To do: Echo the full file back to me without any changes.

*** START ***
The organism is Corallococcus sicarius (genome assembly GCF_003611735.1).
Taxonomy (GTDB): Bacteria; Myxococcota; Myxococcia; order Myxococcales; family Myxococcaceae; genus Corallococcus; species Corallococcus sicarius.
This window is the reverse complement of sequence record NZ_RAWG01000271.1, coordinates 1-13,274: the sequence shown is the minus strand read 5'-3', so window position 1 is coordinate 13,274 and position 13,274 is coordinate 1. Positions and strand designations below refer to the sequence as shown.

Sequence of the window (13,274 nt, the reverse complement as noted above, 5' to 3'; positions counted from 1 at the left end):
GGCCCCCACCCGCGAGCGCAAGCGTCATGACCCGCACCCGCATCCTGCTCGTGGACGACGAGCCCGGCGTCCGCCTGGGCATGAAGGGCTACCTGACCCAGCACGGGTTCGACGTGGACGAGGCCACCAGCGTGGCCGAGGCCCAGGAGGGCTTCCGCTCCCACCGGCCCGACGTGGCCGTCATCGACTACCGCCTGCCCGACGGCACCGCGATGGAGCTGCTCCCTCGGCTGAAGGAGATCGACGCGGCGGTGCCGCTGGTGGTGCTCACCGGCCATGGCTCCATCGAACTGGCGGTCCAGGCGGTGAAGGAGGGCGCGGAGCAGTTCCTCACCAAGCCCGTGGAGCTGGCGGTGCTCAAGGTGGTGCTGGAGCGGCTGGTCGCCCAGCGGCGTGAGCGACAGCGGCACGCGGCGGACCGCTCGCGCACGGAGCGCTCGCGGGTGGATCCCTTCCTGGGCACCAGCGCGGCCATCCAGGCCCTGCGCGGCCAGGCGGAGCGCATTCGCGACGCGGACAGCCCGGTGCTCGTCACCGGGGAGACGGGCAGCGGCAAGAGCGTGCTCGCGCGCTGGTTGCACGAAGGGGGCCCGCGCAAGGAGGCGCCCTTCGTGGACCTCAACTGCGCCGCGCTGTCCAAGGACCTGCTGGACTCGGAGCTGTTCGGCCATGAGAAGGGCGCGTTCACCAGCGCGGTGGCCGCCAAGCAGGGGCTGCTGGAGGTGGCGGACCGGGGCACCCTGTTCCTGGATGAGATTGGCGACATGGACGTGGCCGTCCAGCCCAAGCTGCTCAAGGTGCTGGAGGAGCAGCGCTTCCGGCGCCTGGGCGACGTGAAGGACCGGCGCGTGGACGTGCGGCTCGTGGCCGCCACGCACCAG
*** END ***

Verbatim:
The organism is Corallococcus sicarius (genome assembly GCF_003611735.1).
Taxonomy (GTDB): Bacteria; Myxococcota; Myxococcia; order Myxococcales; family Myxococcaceae; genus Corallococcus; species Corallococcus sicarius.
This window is the reverse complement of sequence record NZ_RAWG01000271.1, coordinates 1-13,274: the sequence shown is the minus strand read 5'-3', so window position 1 is coordinate 13,274 and position 13,274 is coordinate 1. Positions and strand designations below refer to the sequence as shown.

Sequence of the window (13,274 nt, the reverse complement as noted above, 5' to 3'; positions counted from 1 at the left end):
GGCCCCCACCCGCGAGCGCAAGCGTCATGACCCGCACCCGCATCCTGCTCGTGGACGACGAGCCCGGCGTCCGCCTGGGCATGAAGGGCTACCTGACCCAGCACGGGTTCGACGTGGACGAGGCCACCAGCGTGGCCGAGGCCCAGGAGGGCTTCCGCTCCCACCGGCCCGACGTGGCCGTCATCGACTACCGCCTGCCCGACGGCACCGCGATGGAGCTGCTCCCTCGGCTGAAGGAGATCGACGCGGCGGTGCCGCTGGTGGTGCTCACCGGCCATGGCTCCATCGAACTGGCGGTCCAGGCGGTGAAGGAGGGCGCGGAGCAGTTCCTCACCAAGCCCGTGGAGCTGGCGGTGCTCAAGGTGGTGCTGGAGCGGCTGGTCGCCCAGCGGCGTGAGCGACAGCGGCACGCGGCGGACCGCTCGCGCACGGAGCGCTCGCGGGTGGATCCCTTCCTGGGCACCAGCGCGGCCATCCAGGCCCTGCGCGGCCAGGCGGAGCGCATTCGCGACGCGGACAGCCCGGTGCTCGTCACCGGGGAGACGGGCAGCGGCAAGAGCGTGCTCGCGCGCTGGTTGCACGAAGGGGGCCCGCGCAAGGAGGCGCCCTTCGTGGACCTCAACTGCGCCGCGCTGTCCAAGGACCTGCTGGACTCGGAGCTGTTCGGCCATGAGAAGGGCGCGTTCACCAGCGCGGTGGCCGCCAAGCAGGGGCTGCTGGAGGTGGCGGACCGGGGCACCCTGTTCCTGGATGAGATTGGCGACATGGACGTGGCCGTCCAGCCCAAGCTGCTCAAGGTGCTGGAGGAGCAGCGCTTCCGGCGCCTGGGCGACGTGAAGGACCGGCGCGTGGACGTGCGGCTCGTGGCCGCCACGCACCAG